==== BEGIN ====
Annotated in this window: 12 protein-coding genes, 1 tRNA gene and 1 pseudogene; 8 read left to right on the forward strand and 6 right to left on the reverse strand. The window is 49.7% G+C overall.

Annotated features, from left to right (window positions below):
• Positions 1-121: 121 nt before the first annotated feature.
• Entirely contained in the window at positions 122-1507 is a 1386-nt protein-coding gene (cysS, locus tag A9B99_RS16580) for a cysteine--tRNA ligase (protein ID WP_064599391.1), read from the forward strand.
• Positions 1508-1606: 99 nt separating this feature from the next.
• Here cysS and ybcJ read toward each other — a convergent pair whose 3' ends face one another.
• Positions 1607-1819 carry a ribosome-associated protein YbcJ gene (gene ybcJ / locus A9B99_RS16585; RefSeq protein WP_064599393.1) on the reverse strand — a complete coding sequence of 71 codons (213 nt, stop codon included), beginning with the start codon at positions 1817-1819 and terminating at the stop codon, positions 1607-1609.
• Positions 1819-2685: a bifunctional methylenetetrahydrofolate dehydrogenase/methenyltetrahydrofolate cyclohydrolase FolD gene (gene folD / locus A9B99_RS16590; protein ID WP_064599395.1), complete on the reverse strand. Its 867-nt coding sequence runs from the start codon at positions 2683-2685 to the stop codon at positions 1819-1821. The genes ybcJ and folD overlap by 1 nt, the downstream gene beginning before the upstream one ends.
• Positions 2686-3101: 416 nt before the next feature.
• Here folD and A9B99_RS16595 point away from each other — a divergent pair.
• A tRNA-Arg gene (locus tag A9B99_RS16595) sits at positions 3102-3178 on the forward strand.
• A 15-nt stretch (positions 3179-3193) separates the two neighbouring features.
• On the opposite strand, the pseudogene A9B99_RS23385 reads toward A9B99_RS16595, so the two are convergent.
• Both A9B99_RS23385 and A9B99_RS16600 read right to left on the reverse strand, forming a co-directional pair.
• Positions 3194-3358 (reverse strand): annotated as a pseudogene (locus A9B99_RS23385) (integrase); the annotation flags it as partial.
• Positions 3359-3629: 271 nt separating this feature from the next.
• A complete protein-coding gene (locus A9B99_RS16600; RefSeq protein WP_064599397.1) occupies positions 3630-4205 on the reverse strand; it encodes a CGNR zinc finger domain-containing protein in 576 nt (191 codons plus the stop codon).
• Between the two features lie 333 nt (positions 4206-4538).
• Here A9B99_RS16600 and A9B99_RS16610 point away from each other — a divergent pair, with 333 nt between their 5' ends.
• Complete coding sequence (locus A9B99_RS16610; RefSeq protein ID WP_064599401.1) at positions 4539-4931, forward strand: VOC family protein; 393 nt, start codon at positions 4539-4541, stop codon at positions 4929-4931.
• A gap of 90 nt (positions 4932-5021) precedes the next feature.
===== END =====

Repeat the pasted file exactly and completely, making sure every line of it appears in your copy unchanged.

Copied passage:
Annotated in this window: 12 protein-coding genes, 1 tRNA gene and 1 pseudogene; 8 read left to right on the forward strand and 6 right to left on the reverse strand. The window is 49.7% G+C overall.

Annotated features, from left to right (window positions below):
• Positions 1-121: 121 nt before the first annotated feature.
• Entirely contained in the window at positions 122-1507 is a 1386-nt protein-coding gene (cysS, locus tag A9B99_RS16580) for a cysteine--tRNA ligase (protein ID WP_064599391.1), read from the forward strand.
• Positions 1508-1606: 99 nt separating this feature from the next.
• Here cysS and ybcJ read toward each other — a convergent pair whose 3' ends face one another.
• Positions 1607-1819 carry a ribosome-associated protein YbcJ gene (gene ybcJ / locus A9B99_RS16585; RefSeq protein WP_064599393.1) on the reverse strand — a complete coding sequence of 71 codons (213 nt, stop codon included), beginning with the start codon at positions 1817-1819 and terminating at the stop codon, positions 1607-1609.
• Positions 1819-2685: a bifunctional methylenetetrahydrofolate dehydrogenase/methenyltetrahydrofolate cyclohydrolase FolD gene (gene folD / locus A9B99_RS16590; protein ID WP_064599395.1), complete on the reverse strand. Its 867-nt coding sequence runs from the start codon at positions 2683-2685 to the stop codon at positions 1819-1821. The genes ybcJ and folD overlap by 1 nt, the downstream gene beginning before the upstream one ends.
• Positions 2686-3101: 416 nt before the next feature.
• Here folD and A9B99_RS16595 point away from each other — a divergent pair.
• A tRNA-Arg gene (locus tag A9B99_RS16595) sits at positions 3102-3178 on the forward strand.
• A 15-nt stretch (positions 3179-3193) separates the two neighbouring features.
• On the opposite strand, the pseudogene A9B99_RS23385 reads toward A9B99_RS16595, so the two are convergent.
• Both A9B99_RS23385 and A9B99_RS16600 read right to left on the reverse strand, forming a co-directional pair.
• Positions 3194-3358 (reverse strand): annotated as a pseudogene (locus A9B99_RS23385) (integrase); the annotation flags it as partial.
• Positions 3359-3629: 271 nt separating this feature from the next.
• A complete protein-coding gene (locus A9B99_RS16600; RefSeq protein WP_064599397.1) occupies positions 3630-4205 on the reverse strand; it encodes a CGNR zinc finger domain-containing protein in 576 nt (191 codons plus the stop codon).
• Between the two features lie 333 nt (positions 4206-4538).
• Here A9B99_RS16600 and A9B99_RS16610 point away from each other — a divergent pair, with 333 nt between their 5' ends.
• Complete coding sequence (locus A9B99_RS16610; RefSeq protein ID WP_064599401.1) at positions 4539-4931, forward strand: VOC family protein; 393 nt, start codon at positions 4539-4541, stop codon at positions 4929-4931.
• A gap of 90 nt (positions 4932-5021) precedes the next feature.